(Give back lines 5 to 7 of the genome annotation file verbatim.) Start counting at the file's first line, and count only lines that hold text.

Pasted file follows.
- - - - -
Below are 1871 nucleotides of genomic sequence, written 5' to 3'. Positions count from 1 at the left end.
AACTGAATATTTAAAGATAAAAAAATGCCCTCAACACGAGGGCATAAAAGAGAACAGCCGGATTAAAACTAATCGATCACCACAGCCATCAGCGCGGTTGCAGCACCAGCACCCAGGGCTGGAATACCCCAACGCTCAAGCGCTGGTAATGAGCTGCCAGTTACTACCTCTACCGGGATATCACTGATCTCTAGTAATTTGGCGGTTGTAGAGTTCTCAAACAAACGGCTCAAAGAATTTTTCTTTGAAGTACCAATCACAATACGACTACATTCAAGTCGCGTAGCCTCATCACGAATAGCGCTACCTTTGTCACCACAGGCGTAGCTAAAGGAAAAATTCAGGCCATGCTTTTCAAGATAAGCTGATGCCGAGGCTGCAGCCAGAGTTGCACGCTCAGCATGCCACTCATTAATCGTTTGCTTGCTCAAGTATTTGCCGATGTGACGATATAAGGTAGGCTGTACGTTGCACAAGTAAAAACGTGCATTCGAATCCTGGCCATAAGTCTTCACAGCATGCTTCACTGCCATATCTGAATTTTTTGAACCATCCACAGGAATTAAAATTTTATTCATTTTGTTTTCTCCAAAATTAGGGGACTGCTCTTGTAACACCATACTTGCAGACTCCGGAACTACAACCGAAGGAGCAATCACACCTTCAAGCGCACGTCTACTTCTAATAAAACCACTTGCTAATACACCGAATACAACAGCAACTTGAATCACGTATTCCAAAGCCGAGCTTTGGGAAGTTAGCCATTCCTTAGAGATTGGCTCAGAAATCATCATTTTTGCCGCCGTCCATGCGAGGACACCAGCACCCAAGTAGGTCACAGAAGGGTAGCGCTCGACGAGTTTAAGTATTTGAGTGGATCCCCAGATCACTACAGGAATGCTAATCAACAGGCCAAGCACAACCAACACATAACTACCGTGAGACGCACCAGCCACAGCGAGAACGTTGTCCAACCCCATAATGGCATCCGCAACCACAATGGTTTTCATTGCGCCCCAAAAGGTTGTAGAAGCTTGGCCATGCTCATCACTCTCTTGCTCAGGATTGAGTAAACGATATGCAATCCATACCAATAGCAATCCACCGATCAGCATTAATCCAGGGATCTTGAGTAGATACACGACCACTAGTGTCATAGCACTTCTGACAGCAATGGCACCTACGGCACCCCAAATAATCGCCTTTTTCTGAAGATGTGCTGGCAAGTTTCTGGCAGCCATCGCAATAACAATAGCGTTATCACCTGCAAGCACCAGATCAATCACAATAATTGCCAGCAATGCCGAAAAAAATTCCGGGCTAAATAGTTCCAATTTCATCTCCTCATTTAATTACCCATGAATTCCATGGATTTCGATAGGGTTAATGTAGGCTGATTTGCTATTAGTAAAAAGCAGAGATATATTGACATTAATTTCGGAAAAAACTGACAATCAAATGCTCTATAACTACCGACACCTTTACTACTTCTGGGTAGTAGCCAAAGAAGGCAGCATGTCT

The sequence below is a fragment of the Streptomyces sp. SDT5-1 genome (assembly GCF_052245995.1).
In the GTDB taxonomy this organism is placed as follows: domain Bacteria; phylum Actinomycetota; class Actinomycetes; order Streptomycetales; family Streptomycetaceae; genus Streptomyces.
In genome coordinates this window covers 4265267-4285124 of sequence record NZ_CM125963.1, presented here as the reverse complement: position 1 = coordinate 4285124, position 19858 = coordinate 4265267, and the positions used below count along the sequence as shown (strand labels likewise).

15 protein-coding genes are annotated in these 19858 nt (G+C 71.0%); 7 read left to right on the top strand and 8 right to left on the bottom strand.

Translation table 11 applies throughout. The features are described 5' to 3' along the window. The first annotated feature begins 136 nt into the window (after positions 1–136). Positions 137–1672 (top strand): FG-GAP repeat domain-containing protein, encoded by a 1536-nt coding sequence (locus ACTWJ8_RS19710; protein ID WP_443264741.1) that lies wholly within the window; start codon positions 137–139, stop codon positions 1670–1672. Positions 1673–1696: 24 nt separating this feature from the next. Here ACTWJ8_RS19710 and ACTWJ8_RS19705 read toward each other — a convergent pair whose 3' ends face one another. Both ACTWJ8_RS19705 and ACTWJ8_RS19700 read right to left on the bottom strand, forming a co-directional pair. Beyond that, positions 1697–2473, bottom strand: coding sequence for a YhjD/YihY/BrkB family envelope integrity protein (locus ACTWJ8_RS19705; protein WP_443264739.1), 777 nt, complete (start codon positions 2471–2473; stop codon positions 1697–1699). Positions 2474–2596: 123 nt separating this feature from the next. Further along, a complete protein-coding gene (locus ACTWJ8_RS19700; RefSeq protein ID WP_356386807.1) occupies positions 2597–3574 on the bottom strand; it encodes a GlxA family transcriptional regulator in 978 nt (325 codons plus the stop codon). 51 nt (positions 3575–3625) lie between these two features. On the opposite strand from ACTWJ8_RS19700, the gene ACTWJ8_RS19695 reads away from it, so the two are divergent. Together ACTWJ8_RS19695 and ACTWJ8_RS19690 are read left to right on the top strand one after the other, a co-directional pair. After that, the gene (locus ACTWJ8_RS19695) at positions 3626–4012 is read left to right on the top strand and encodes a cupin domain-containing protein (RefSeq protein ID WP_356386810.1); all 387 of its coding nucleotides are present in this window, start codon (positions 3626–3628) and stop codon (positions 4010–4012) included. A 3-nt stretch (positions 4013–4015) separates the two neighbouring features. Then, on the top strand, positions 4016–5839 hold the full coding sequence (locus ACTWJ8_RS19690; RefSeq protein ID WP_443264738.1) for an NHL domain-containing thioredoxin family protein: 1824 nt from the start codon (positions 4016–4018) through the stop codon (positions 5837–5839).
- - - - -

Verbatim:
In genome coordinates this window covers 4265267-4285124 of sequence record NZ_CM125963.1, presented here as the reverse complement: position 1 = coordinate 4285124, position 19858 = coordinate 4265267, and the positions used below count along the sequence as shown (strand labels likewise).

15 protein-coding genes are annotated in these 19858 nt (G+C 71.0%); 7 read left to right on the top strand and 8 right to left on the bottom strand.

Translation table 11 applies throughout. The features are described 5' to 3' along the window. The first annotated feature begins 136 nt into the window (after positions 1–136). Positions 137–1672 (top strand): FG-GAP repeat domain-containing protein, encoded by a 1536-nt coding sequence (locus ACTWJ8_RS19710; protein ID WP_443264741.1) that lies wholly within the window; start codon positions 137–139, stop codon positions 1670–1672. Positions 1673–1696: 24 nt separating this feature from the next. Here ACTWJ8_RS19710 and ACTWJ8_RS19705 read toward each other — a convergent pair whose 3' ends face one another. Both ACTWJ8_RS19705 and ACTWJ8_RS19700 read right to left on the bottom strand, forming a co-directional pair. Beyond that, positions 1697–2473, bottom strand: coding sequence for a YhjD/YihY/BrkB family envelope integrity protein (locus ACTWJ8_RS19705; protein WP_443264739.1), 777 nt, complete (start codon positions 2471–2473; stop codon positions 1697–1699). Positions 2474–2596: 123 nt separating this feature from the next. Further along, a complete protein-coding gene (locus ACTWJ8_RS19700; RefSeq protein ID WP_356386807.1) occupies positions 2597–3574 on the bottom strand; it encodes a GlxA family transcriptional regulator in 978 nt (325 codons plus the stop codon). 51 nt (positions 3575–3625) lie between these two features. On the opposite strand from ACTWJ8_RS19700, the gene ACTWJ8_RS19695 reads away from it, so the two are divergent. Together ACTWJ8_RS19695 and ACTWJ8_RS19690 are read left to right on the top strand one after the other, a co-directional pair. After that, the gene (locus ACTWJ8_RS19695) at positions 3626–4012 is read left to right on the top strand and encodes a cupin domain-containing protein (RefSeq protein ID WP_356386810.1); all 387 of its coding nucleotides are present in this window, start codon (positions 3626–3628) and stop codon (positions 4010–4012) included. A 3-nt stretch (positions 4013–4015) separates the two neighbouring features. Then, on the top strand, positions 4016–5839 hold the full coding sequence (locus ACTWJ8_RS19690; RefSeq protein ID WP_443264738.1) for an NHL domain-containing thioredoxin family protein: 1824 nt from the start codon (positions 4016–4018) through the stop codon (positions 5837–5839).